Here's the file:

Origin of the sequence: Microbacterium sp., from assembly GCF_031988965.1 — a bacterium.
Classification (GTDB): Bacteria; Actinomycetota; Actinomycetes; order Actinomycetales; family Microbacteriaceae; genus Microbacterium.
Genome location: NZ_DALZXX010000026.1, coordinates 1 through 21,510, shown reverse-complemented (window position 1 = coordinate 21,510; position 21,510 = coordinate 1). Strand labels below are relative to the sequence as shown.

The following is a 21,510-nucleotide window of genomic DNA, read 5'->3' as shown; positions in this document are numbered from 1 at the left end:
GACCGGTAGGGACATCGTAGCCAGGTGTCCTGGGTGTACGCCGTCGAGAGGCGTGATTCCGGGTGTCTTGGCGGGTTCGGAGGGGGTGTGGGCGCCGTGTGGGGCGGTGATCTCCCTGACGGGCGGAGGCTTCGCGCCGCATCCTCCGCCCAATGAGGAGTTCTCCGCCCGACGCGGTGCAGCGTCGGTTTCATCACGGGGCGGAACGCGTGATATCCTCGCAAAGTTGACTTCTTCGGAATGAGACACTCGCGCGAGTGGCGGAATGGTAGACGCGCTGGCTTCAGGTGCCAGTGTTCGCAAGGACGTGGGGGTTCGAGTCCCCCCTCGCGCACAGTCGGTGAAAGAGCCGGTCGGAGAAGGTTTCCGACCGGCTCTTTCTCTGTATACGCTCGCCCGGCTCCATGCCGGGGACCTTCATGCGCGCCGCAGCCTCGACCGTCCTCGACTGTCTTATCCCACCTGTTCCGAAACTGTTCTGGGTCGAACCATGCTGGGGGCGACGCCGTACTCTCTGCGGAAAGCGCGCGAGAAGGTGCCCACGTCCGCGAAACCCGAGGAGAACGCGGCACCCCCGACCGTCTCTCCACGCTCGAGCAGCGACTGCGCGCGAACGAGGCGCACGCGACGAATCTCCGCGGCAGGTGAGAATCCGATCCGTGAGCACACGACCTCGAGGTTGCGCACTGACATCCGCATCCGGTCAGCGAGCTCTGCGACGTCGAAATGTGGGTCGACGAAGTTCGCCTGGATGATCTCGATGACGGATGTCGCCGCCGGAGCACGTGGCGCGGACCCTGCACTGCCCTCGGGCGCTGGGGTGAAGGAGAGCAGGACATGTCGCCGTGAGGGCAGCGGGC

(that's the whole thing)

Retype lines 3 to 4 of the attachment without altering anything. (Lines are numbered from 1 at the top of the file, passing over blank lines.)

Genome location: NZ_DALZXX010000026.1, coordinates 1 through 21,510, shown reverse-complemented (window position 1 = coordinate 21,510; position 21,510 = coordinate 1). Strand labels below are relative to the sequence as shown.

The following is a 21,510-nucleotide window of genomic DNA, read 5'->3' as shown; positions in this document are numbered from 1 at the left end: